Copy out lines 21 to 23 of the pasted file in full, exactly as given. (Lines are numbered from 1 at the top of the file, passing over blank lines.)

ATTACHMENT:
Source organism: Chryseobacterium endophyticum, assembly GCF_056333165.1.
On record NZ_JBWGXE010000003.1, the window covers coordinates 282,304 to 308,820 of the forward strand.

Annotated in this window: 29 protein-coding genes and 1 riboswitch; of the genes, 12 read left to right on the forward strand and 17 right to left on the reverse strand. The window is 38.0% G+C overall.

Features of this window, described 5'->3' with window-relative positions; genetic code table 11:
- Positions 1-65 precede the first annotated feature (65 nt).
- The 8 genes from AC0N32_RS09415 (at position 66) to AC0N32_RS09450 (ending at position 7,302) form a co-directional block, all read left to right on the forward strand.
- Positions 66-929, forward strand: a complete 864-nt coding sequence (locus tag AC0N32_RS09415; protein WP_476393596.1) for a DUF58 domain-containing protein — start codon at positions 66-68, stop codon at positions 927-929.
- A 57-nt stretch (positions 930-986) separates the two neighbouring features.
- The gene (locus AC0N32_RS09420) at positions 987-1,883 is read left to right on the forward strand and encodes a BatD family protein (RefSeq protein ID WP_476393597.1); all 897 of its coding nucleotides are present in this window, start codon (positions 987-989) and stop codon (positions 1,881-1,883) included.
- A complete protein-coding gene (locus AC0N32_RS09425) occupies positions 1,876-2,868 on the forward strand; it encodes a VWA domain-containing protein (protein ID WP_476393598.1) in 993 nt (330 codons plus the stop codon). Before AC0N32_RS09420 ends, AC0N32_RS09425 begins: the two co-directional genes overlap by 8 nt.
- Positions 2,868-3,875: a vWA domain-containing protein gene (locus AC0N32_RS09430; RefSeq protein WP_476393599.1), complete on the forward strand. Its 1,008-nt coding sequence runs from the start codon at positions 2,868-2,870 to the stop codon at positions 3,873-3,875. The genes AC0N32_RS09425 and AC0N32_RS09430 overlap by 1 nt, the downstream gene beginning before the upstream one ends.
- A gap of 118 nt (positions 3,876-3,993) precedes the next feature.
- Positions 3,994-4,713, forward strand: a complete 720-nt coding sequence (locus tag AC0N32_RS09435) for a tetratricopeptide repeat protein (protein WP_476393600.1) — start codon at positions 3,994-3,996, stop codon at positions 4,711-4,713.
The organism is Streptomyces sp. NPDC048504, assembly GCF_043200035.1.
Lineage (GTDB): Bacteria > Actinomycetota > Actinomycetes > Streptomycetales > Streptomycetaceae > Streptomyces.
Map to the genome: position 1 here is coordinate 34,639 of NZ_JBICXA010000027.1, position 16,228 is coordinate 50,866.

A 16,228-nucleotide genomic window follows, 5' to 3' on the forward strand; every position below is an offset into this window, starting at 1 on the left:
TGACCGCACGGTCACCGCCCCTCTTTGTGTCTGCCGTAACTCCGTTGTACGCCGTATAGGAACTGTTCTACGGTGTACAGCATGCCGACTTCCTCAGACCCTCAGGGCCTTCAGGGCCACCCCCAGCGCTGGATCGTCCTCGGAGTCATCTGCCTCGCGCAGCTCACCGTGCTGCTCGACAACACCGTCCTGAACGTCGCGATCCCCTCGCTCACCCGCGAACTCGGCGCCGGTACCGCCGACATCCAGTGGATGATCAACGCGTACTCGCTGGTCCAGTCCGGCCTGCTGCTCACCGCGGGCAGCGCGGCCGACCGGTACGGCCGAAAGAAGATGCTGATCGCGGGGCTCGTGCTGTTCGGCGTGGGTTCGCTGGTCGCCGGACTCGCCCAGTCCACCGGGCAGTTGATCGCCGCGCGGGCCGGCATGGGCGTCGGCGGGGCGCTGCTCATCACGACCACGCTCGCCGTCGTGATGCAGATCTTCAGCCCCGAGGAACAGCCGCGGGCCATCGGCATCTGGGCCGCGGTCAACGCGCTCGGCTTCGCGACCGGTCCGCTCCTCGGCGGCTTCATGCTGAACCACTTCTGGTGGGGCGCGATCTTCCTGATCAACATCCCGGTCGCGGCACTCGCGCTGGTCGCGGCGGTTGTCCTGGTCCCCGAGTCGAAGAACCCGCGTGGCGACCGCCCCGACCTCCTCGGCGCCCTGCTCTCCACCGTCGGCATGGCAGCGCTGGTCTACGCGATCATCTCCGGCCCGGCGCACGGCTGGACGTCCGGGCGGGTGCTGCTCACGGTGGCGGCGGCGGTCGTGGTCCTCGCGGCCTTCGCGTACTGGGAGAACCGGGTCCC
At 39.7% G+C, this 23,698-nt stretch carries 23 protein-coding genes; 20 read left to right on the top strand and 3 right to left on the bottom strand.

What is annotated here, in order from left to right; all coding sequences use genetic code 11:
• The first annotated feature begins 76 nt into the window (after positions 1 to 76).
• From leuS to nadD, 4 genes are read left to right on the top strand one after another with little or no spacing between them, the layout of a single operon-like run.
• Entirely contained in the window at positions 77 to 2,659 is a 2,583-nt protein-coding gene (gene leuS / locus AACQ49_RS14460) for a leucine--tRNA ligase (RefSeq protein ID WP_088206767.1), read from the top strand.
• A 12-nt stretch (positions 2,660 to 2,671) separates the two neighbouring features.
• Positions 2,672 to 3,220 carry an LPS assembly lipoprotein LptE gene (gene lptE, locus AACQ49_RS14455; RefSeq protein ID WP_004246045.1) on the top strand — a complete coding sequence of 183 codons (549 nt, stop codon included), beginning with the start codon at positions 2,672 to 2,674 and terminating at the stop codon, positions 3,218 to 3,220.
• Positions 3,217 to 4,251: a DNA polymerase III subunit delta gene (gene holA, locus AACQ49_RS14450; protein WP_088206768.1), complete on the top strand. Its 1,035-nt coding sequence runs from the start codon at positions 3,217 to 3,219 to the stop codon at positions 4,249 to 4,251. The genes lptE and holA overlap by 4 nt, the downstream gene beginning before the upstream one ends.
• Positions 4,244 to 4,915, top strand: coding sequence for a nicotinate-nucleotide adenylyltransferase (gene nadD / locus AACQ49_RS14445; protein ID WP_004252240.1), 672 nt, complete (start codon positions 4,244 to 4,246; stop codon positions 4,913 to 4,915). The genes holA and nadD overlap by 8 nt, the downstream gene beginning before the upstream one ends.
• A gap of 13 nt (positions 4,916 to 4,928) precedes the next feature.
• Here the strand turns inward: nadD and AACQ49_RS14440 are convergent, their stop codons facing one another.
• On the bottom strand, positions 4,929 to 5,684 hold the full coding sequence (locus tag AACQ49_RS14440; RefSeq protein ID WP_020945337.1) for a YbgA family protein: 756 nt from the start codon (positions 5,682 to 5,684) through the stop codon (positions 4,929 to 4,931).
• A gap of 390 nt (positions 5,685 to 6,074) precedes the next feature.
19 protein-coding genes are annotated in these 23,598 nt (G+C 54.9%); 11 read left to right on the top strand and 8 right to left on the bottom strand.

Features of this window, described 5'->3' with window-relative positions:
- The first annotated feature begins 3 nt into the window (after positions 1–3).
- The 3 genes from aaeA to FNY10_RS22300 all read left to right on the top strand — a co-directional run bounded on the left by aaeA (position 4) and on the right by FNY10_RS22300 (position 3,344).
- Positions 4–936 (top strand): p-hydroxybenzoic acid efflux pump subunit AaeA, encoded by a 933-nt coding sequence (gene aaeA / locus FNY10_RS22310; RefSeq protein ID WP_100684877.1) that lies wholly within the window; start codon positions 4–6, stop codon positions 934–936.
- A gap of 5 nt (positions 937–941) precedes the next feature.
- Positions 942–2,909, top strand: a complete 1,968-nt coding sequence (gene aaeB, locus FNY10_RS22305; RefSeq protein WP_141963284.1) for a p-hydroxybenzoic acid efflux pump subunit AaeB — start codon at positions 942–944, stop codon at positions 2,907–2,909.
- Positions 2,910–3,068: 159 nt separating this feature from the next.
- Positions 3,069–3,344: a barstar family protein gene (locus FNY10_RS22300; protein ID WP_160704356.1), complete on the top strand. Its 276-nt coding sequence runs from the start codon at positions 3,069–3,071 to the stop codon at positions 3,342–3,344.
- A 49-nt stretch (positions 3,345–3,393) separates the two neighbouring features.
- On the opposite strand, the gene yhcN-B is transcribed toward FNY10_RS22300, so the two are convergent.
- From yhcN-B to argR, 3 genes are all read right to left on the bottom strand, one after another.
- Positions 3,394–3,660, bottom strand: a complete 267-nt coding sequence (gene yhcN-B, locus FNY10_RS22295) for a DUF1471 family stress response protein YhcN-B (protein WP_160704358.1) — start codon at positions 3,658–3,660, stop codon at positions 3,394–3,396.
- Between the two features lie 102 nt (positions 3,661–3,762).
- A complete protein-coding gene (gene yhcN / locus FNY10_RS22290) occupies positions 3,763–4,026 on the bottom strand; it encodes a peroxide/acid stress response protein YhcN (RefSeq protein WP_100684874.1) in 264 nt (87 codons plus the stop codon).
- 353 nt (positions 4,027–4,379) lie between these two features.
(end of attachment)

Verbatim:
• The first annotated feature begins 76 nt into the window (after positions 1 to 76).
• From leuS to nadD, 4 genes are read left to right on the top strand one after another with little or no spacing between them, the layout of a single operon-like run.
• Entirely contained in the window at positions 77 to 2,659 is a 2,583-nt protein-coding gene (gene leuS / locus AACQ49_RS14460) for a leucine--tRNA ligase (RefSeq protein ID WP_088206767.1), read from the top strand.